Facebook gave 61 companies special access to user data after updating rules in 2015

Facebook disclosed to Congress last week that it gave 61 companies special access to user data in 2015, a revelation that differs from the social media company's past claims.

broken Facebook logo smashed screen (Photo: JOEL SAGET/AFP/Getty Images)
The information disclosed to Congress last week differs from Facebook's past claims. (Photo: JOEL SAGET/AFP/Getty Images)


Facebook disclosed to Congress last week that it gave 61 companies special access to user data in 2015, a revelation that differs from the social media company's past claims.

In 2014, Facebook introduced stricter rules for developers that made it harder for third-party apps to access data from Facebook users and their friends, and also made it easier for users to protect their data and privacy. Companies were given one year to adopt the new guidelines by the May 2015 deadline.

But, as revealed in a 747-page document given to U.S. lawmakers, Facebook quietly gave 61 companies a six-month extension to implement the new rules. Some of those companies include AOL, Nike, UPS, and Snap.

Facebook also described how five companies “theoretically could have accessed limited friends’ data as a result of API access that they received in the context of a beta test,” though it said it has now removed the ability for them to do so.


Facebook's CEO Mark Zuckerberg (R), flanked by Facebook's vice president of global public policy Joel Kaplan (ALAIN JOCARD/AFP/Getty Images)

In another disclosure, Facebook said it gave 52 partner companies—including Apple and Amazon—special access to user data through Facebook APIs, which the social media company described as “basic technologies that enable two computing systems to ‘talk’ to one another.”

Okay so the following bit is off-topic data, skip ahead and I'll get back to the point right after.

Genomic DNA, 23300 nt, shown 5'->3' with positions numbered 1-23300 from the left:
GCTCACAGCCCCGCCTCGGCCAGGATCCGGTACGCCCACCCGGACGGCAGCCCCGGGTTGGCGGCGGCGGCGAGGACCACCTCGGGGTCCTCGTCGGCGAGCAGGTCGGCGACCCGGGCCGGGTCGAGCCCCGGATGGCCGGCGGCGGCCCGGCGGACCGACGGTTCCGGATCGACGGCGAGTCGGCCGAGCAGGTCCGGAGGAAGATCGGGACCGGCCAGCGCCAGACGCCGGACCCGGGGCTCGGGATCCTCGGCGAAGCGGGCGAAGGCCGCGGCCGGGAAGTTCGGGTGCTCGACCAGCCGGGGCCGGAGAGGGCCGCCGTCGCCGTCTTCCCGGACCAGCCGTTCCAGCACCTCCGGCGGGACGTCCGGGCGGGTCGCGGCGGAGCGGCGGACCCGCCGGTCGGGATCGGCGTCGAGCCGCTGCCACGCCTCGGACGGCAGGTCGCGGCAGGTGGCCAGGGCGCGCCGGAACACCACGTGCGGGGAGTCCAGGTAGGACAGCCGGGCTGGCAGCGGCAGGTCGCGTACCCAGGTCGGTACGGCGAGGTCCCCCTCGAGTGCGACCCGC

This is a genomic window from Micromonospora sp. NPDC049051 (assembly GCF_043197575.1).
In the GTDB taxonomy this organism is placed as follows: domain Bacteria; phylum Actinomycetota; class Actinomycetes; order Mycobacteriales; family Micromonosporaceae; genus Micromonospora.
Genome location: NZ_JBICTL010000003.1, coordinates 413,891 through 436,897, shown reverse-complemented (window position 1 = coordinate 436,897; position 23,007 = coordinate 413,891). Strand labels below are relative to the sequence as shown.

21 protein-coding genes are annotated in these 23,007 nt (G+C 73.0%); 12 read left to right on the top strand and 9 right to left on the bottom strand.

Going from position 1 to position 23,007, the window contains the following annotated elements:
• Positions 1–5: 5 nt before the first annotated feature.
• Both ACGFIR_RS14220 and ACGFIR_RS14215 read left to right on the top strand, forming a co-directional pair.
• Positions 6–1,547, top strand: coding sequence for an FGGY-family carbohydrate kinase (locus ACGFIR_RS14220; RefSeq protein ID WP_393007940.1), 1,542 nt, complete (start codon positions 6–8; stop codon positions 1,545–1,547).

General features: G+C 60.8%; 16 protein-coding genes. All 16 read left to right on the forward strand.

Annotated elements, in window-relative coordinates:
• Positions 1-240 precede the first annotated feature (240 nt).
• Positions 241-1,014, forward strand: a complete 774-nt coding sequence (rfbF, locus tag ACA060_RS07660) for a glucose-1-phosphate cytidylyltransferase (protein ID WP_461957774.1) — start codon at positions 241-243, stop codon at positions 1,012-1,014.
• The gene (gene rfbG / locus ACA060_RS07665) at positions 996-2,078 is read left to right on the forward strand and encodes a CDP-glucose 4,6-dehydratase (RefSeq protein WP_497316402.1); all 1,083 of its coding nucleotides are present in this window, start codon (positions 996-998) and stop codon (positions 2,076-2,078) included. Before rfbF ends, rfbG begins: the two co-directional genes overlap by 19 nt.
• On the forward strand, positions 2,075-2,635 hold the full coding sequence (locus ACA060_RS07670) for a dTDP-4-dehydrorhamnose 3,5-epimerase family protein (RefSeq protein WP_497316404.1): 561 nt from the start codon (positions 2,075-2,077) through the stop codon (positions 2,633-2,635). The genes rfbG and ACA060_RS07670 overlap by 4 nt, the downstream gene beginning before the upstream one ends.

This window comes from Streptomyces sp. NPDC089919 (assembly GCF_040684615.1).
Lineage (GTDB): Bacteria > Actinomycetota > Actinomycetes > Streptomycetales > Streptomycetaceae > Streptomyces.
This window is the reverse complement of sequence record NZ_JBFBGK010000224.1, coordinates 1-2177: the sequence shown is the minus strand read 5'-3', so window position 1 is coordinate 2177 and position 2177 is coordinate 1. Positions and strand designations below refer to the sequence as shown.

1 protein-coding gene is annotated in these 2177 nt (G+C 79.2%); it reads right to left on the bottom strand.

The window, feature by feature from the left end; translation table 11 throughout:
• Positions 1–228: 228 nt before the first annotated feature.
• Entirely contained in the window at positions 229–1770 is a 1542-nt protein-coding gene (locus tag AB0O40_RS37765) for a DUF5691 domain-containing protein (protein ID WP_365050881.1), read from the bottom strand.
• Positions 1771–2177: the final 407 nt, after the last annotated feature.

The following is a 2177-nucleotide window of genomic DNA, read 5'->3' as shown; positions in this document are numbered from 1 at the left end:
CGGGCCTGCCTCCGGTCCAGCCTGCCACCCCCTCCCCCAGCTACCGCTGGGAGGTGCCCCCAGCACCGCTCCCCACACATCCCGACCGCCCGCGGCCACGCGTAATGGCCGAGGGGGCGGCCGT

“The purpose of these partnerships was to build Facebook and Facebook features into the partners’ devices and other products,” a Facebook spokeswoman told the Press Association.

“People were only able to access these experiences—and the information needed to support them—when they logged in or connected their Facebook account.

“In April, we publicly announced that we’d start shutting down these APIs (application programming interface)—and we continue to make other changes that restrict the information people can share to better protect their privacy.”

The news marks the latest development in the wake of Facebook’s Cambridge Analytica scandal, which revealed that the data of some 87 million Facebook users had been harvested by the firm.

On Monday, Facebook published a blog post that reads: “In late March, we promised to take a hard look at the information apps can use when you connect them to Facebook. We’ve shared a few updates since then — including on April 4, April 24 and at F8 in May.”

In June, Facebook provided Congress with another lengthy document containing responses to lawmakers’ questions. The responses showed that Facebook didn’t provide a clear timeline as to how it deletes records of user IP addresses, still can’t name a significant competitor, and is looking into eye-tracking technology.

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